Our Terms of Service and Privacy Policy have changed.

By continuing to use this site, you are agreeing to the new Privacy Policy and Terms of Service.

'Terror-free' oil makes U.S. debut

Group tries to sell gasoline purchased only in the United States and Canada, but experts say verification is impossible.

By Katy Byron, CNN business desk editor

NEW YORK (CNN) -- A group that seeks to eliminate U.S. consumption of foreign oil opened a gas station dubbed Terror-Free Oil on Thursday.

The group says its gasoline is primarily produced in countries that do not support terrorism, but observers - and the station's operators - say it may be hard to be sure of that.

The Omaha station, recently acquired by the Terror-Free Oil Initiative group, only sells gasoline provided by Sinclair Oil Corp.

TFOI works only with companies that sell oil from "countries that do not export or finance terrorism" and because the majority of Sinclair's oil comes from the United States and Canada, the company meets the group's criteria, TFOI founder Alex Porter told CNN.

But both Sinclair and TFOI acknowledge there is no way to track the origin of all the oil from the ground to the pump.

Dalton Kehlbeck, Eastern regional manager for Sinclair, confirmed that the majority of the oil his company sells is from the United States and Canada, but he added there is no way to know what oil from other countries has gotten mixed in during transport through the pipelines - which Sinclair does not operate.

Sinclair also purchases oil that is traded on the New York Mercantile Exchange. The Energy Information Administration's Jonathan Cogan explained that oil bought on the NYMEX is on the open market, so the purchaser does not know where it's coming from.

John Felmy, chief economist for the American Petroleum Institute, called the terror-free oil concept "absurd" because, for example, "TFOI lists Amerada Hess (Charts) as a company that doesn't import from the Persian Gulf, but they may buy oil from Exxon Mobil (Charts) and then sell it on the exchange market."

And the API's John Bisney pointed out another problem, saying the initiative is "an interesting concept but the economic reality means it can't be terribly effective because that oil will find other markets and oil that went to those markets is displaced and goes to the U.S."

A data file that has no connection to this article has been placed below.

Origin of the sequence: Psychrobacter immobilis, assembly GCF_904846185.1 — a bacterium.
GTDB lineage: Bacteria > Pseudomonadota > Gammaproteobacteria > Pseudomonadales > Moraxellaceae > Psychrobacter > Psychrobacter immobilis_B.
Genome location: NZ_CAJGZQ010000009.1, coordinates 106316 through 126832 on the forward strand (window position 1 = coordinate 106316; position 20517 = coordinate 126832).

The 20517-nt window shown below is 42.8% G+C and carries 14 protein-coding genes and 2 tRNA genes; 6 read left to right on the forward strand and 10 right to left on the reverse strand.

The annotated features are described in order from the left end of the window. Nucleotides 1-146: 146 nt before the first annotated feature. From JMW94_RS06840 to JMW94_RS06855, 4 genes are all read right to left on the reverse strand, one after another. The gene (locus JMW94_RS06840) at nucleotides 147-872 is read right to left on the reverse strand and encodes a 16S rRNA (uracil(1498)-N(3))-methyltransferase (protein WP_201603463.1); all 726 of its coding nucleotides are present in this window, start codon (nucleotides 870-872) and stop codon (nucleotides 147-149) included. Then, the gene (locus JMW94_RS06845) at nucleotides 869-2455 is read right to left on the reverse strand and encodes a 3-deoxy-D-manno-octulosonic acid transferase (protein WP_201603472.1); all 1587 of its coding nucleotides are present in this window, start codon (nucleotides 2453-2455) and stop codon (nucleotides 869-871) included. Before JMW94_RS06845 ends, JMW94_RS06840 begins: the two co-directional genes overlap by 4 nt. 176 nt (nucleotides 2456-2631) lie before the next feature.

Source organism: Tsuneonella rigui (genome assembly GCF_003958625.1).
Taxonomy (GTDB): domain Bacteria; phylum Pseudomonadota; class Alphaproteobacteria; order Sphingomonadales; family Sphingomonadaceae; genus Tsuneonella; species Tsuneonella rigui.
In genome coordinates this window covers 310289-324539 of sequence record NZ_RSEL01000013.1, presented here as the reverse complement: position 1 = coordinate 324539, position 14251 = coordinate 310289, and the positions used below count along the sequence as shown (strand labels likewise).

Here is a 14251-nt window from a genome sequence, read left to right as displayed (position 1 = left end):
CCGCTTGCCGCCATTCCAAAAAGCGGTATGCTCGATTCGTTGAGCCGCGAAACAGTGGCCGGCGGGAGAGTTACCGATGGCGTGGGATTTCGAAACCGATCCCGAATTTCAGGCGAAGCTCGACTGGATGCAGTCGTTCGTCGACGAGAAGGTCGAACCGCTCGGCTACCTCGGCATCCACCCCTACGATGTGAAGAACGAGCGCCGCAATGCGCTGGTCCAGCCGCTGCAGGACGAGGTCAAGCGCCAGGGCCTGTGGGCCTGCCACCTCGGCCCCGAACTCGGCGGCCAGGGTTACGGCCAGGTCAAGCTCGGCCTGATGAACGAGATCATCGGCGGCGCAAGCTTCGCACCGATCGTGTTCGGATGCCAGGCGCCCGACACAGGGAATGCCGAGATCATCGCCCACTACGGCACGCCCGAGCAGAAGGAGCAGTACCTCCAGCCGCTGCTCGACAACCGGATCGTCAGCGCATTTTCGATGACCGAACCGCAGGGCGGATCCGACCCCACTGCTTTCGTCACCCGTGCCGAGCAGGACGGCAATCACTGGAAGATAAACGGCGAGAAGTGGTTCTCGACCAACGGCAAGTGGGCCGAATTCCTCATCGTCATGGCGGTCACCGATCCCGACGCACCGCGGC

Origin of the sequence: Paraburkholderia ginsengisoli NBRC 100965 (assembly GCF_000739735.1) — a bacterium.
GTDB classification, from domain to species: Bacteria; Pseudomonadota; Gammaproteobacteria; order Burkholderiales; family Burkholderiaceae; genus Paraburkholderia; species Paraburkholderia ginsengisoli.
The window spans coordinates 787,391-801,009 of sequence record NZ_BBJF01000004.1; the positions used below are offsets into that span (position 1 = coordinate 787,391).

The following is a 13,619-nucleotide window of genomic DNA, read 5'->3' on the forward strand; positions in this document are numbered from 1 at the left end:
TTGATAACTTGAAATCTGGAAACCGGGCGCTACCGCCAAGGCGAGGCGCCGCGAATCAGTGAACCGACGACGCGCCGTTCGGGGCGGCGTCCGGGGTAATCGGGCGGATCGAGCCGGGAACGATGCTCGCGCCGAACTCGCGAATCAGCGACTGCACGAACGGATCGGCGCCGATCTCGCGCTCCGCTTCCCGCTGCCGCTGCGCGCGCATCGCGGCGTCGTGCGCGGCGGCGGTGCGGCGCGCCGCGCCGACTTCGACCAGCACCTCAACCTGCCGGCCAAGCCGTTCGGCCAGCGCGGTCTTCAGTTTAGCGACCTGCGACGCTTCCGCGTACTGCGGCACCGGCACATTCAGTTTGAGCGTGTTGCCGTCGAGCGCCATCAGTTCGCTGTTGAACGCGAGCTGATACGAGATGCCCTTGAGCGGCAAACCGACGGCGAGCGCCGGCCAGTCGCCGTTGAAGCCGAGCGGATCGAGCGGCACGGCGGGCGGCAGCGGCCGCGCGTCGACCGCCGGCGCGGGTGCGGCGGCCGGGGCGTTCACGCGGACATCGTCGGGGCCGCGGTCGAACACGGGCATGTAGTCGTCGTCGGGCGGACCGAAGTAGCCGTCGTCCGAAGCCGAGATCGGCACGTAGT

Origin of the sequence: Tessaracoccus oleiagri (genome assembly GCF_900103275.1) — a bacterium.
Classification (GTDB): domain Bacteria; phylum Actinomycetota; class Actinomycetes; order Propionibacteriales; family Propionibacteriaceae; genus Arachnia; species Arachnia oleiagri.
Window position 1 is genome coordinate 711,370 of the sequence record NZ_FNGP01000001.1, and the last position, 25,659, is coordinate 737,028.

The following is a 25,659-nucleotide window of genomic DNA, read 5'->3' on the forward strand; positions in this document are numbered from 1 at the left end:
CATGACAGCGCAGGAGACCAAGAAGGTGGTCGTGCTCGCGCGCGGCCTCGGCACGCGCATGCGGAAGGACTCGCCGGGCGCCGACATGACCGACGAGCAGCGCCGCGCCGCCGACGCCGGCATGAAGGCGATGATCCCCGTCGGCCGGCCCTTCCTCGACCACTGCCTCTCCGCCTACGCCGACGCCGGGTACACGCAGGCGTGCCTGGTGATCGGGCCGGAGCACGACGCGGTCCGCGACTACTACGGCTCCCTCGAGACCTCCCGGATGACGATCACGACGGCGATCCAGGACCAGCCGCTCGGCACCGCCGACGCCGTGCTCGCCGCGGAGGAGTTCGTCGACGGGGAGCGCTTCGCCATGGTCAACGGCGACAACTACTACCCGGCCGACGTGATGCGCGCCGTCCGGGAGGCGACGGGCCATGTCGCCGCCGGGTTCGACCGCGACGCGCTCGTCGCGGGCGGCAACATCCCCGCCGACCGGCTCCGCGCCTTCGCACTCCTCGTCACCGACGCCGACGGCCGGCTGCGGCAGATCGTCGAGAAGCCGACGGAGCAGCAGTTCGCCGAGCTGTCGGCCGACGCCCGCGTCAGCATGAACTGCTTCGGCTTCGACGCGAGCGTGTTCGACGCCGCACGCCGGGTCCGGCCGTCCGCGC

Porter argues that since Sinclair does not seek to buy oil from overseas, it meets TFOI standards.

"We can guarantee that we are not going to work with a company that imports Middle Eastern oil," he said.

Kehlbeck would not comment on the mission of the TFOI and whether Sinclair supports the group's goals.

TFOI is financed by a number of anonymous and named donors who are listed on the company's Web site.

No financial supporters of the group are employed by the U.S. government or are affiliated with Washington lobbyists, Porter said.

He said the issue of foreign oil consumption is not a partisan one. "This is a pro-American issue because pretty much if you're Republican or Democrat you can subscribe to alternative energy sources and energy independence."

Porter said TFOI has three goals:

-- To reduce money to countries financing and harboring terrorists by decreasing the amount of oil bought from those countries. "American foreign policy is not going to be held hostage to the will of foreign governments," he said.

-- To eliminate, completely, Middle-Eastern produced oil from the U.S. market.

-- To eliminate oil demand altogether, by replacing it with energy alternatives.

Porter said eventually they'd like to sell E85 ethanol and diesel fuel at the gas station. He also said TFOI is looking at opening other stations nationwide, but would not say where.

Gas at the station - a Sinclair-branded facility it bought in late 2006 - will be sold at market price, Porter said.

_________________

Exxon posts biggest annual profit ever

Russia plays hardball, and markets take note Top of page

Sponsors